Einstein pictured gravity not as a force but as a warping of space and time caused by the mass of objects. Understanding Einstein’s theories about the connection between space and time is challenging, but observing the motion of objects in a DIY gravity well demonstrates many interesting gravitational phenomena.
Constructing a gravity well
Use the following materials to construct a gravity well:
- Piece of spandex (cloth that stretches the same in all directions).
- Hula hoop.
- 16 clothes pegs or small clamps.
- Balls of various weights and sizes (small, light balls like marbles and ping pong balls and larger, heavy balls like a cricket ball and/or steel boule or petanque balls).
- Two magnets.
- Four supports (chair backs or desks).
To construct the gravity well:
- Brace the hula hoop on the four supports (chair backs or similar).
- Drape the spandex cloth over the hoop.
- Slightly stretch the cloth and begin to attach the pegs in pairs.
- Keep tension on the cloth as pegs are added.
- Continue to peg the cloth, using 16 evenly spaced pegs.
- When complete, the gravity well should have even tension across the hoop.
Visualising key science concepts
Gravitational force can be puzzling for students as many of the concepts are quite abstract. Analogies and visualisations use familiar objects to explain complex concepts or things we cannot easily observe. The gravity well allows students to observe the effects of gravity in space and other physical phenomena and helps them generate inferences between their observations and gravitational concepts.
Analogies as teaching tools
There are a few things to consider when using physics analogies in the classroom. Analogies – which make sense to experts – may not be as productive for learners, especially those who are still developing the underlying concepts. Discussion and careful questioning (scaffolding) are required to get the most out of an analogy.
All analogies have limits, and it is important to understand the limits of the gravity well analogy. The reason objects are drawn into orbits in the gravity well is because the shape of the sheet is distorted into a specific shape by heavy objects. It just happens to be a shape that causes motion that, when observed from above, is quite similar to the motion caused by gravity. The reason it works is that the slope of the surface becomes steeper the closer you get to a heavy object, and the steeper the slope, the faster a ball rolls. This is similar to gravity – the force of gravity gets stronger the closer you are to an object.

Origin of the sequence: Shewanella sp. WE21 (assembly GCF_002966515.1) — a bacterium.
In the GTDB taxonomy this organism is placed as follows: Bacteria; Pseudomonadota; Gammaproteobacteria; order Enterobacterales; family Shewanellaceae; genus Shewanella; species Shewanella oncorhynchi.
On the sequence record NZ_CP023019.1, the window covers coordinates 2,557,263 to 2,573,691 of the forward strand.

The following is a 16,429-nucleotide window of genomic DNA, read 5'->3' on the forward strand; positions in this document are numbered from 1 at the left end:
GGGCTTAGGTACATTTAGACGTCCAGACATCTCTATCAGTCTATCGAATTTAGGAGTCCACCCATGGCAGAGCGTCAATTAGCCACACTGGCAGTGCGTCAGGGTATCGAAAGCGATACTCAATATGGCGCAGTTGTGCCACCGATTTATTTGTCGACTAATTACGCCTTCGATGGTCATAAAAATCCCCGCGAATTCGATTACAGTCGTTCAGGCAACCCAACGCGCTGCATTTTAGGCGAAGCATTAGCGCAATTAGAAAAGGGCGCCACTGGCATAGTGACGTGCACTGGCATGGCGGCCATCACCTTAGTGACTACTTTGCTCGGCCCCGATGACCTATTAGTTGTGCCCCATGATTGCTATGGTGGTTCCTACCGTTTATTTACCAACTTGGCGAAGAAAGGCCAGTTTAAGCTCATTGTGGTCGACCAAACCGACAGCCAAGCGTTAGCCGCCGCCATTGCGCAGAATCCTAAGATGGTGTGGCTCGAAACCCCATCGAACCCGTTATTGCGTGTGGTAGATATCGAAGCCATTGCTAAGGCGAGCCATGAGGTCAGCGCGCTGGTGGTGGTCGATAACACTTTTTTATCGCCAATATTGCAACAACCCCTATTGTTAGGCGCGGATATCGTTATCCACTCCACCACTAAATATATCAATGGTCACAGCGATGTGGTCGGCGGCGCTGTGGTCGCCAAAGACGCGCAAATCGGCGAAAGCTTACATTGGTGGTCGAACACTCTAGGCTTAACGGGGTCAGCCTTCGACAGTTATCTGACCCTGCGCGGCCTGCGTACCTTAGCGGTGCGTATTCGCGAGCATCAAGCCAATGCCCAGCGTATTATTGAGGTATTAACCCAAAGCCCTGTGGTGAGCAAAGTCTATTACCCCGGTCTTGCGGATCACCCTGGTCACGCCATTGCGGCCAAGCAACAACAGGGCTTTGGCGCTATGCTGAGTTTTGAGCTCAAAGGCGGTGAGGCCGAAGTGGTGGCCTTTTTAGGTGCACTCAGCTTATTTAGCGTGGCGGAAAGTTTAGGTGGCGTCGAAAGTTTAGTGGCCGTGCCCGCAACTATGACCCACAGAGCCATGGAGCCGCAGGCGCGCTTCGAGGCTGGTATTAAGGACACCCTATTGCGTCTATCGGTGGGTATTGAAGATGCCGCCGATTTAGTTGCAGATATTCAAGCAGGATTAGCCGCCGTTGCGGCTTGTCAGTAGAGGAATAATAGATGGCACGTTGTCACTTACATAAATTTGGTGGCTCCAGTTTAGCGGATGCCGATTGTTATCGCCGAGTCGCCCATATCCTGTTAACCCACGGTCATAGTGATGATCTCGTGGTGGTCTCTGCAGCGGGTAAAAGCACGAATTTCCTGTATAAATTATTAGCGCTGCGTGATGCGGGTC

The New Zealand Ministry of Education Teaching with models webpage lists some of the learning challenges presented by the use of models, visualisations and analogies, along with suggestions on how to overcome them.
The gravity well – exploring science concepts
This interactive displays some of the simulations that can be demonstrated with a gravity well. Click on the labels for background information, demonstration videos and links to related content.
In this recorded PLD webinar we use simple examples and take you step by step through how you can teach the gravity concept and also unpack students’ alternative conceptions.
For more see the links to a wide range of related content in the Exploring physics concepts with a gravity well interactive image map.
Use this Victoria State Government page to view contrasting student and scientific views regarding gravity. It also contains critical teaching ideas and activities to challenge students’ existing ideas about gravity.
Brown, D. (1992). Using examples and analogies to remediate misconceptions in physics: Factors influencing conceptual change. Journal of Research in Science Teaching, 29(1), 17–34. https://onlinelibrary.wiley.com/doi/pdf/10.1002/tea.3660290104
Podolefsky, N. & Finkelstein, N. (2006). Use of analogy in learning physics: The role of representations. Physical Review Special Topics – Education Research, 2(2), 020101. https://link.aps.org/doi/10.1103/PhysRevSTPER.2.020101